Portico Quartet at Archspace
Amidst wires spewing off the stage, illuminated by blue and yellow strobe lights, experimental jazz outfit Portico Quartet come on stage. Nestled in a narrow alleyway in London’s Haggerston, they are performing the first of their four-night sold-out stint at the Archspace, an intimate setting for the band, providing a stripped-down venue for their raw performance.
Playing the first song of the evening, Endless, off the forthcoming album, Art in the Age of Automation, the quartet instantly become immersed in their array of instruments – double bass/bass guitar, Hang/keyboard, tenor/soprano saxophone and, last but not least, the drums. A range of mixers and modifiers including MPCs and KAOSS pads accompany the instruments, producing samples and manipulating sounds, constructing a cacophony of complex compositions, something the musicians shine at. The chain on the cymbals hisses, while the soprano sax soothes the deeper tones of the double bass. The unusual presence of the hang mimics the sound of steel pans, resonating in the hollow chambers of the venue.
One can discern the immense concentration on their faces, the bass player closing his eyes, nodding in time with the music, which is not only ambient, but has a strong dance influence. Although abstract, the music is accessible, as it dips its jazz feet into down tempo house music, reminiscent of the likes of Radiohead’s I Might be Wrong recordings and James Blake. Mixing the old with the new, Portico Quartet are a band who give jazz a refreshing twist in today’s music scene. Nominated for a Mercury Prize in 2008 for their debut album, Knee-deep in the North Sea, they proved to be an ensemble with an exciting future ahead. After a quarter of the group left, they became Portico from 2014 to 2016, experimenting with new genres and collaborating with various vocal artists and DJs such as Jamie Woon and Alt-J’s Joe Newman.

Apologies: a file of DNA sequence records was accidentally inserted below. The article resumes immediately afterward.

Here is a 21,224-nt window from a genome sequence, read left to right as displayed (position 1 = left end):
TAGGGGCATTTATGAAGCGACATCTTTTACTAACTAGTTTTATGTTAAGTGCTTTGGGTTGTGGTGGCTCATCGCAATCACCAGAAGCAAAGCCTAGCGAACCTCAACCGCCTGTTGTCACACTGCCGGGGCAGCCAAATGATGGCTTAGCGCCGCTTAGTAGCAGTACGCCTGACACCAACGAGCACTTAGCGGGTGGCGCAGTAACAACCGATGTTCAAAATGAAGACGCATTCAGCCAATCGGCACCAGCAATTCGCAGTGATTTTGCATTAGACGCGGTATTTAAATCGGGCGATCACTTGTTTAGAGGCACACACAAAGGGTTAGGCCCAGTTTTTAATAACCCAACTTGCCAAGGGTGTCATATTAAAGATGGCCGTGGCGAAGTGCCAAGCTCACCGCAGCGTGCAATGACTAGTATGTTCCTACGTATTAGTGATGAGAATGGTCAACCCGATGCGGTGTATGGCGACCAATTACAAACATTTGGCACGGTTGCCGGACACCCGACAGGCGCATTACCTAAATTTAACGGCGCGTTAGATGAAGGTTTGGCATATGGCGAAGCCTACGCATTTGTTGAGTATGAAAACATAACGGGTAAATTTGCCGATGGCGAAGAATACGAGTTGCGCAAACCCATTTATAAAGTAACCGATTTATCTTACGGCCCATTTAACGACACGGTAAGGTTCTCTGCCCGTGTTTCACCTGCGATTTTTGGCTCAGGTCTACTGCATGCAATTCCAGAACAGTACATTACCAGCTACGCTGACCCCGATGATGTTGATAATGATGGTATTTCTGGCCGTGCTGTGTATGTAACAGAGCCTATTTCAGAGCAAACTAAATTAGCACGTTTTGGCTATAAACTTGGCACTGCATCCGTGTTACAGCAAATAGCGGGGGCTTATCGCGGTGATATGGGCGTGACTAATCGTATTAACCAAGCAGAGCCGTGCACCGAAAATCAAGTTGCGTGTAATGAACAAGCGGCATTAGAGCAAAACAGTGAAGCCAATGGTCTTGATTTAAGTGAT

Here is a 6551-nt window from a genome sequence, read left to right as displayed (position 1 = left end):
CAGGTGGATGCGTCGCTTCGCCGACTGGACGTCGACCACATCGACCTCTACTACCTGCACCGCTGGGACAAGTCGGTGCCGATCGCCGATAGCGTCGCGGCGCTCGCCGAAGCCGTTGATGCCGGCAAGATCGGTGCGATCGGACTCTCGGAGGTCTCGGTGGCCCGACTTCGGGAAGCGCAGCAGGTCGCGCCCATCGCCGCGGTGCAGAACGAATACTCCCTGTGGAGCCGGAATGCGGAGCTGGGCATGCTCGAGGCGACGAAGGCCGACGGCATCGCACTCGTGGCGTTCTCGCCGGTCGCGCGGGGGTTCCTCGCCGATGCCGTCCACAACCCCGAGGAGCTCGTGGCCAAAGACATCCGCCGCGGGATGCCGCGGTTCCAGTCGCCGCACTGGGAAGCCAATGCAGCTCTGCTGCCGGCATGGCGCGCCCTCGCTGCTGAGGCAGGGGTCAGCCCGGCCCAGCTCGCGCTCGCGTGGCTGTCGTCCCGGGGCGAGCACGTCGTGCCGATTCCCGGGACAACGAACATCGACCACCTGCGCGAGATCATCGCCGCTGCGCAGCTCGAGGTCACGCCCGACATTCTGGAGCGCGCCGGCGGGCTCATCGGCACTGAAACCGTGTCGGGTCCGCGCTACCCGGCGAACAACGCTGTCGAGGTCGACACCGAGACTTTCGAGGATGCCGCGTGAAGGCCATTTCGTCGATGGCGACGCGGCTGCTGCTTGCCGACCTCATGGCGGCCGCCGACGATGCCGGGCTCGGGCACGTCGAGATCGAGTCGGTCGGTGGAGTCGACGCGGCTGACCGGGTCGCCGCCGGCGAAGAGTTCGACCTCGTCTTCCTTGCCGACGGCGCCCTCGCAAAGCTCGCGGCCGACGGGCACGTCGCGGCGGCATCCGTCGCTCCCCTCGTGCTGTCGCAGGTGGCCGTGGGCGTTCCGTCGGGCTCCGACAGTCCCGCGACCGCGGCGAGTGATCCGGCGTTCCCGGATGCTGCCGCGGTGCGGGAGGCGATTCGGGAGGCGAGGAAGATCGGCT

Ruins, off their self-titled third album soon follows, the booming double bass strumming to a whole new beat. The stage set mimics a practising studio, all band members facing each other, bodies held with an intense focus, mirroring that of an orchestra. Though voiceless, nothing seems amiss, with the instruments an integral part of their act.
The elongated outros of tracks such as Current History and Line create a feeling of drifting away, the soft acoustics of the Hang building an atmosphere of calm, the drum kit echoing as crashing waves. The Visitor, from second album Isla, is a gentle addition to the setlist. On encore the musicians perform Laker Boo, an audience favourite, with the sax player joining the keyboardist over the off-kilter drums and bass. Through tonight’s incredible set, they have shown their continued strength in producing elaborate musical compositions, marking them as a solid modern jazz group. Quiet moments coupled with danceable climactic beats make Portico Quartet a band of ingenious musical integrity.
Photos: Erol Birsen
For further information and future events visit the Portico Quartet website here.
Watch the video for Ruins here:
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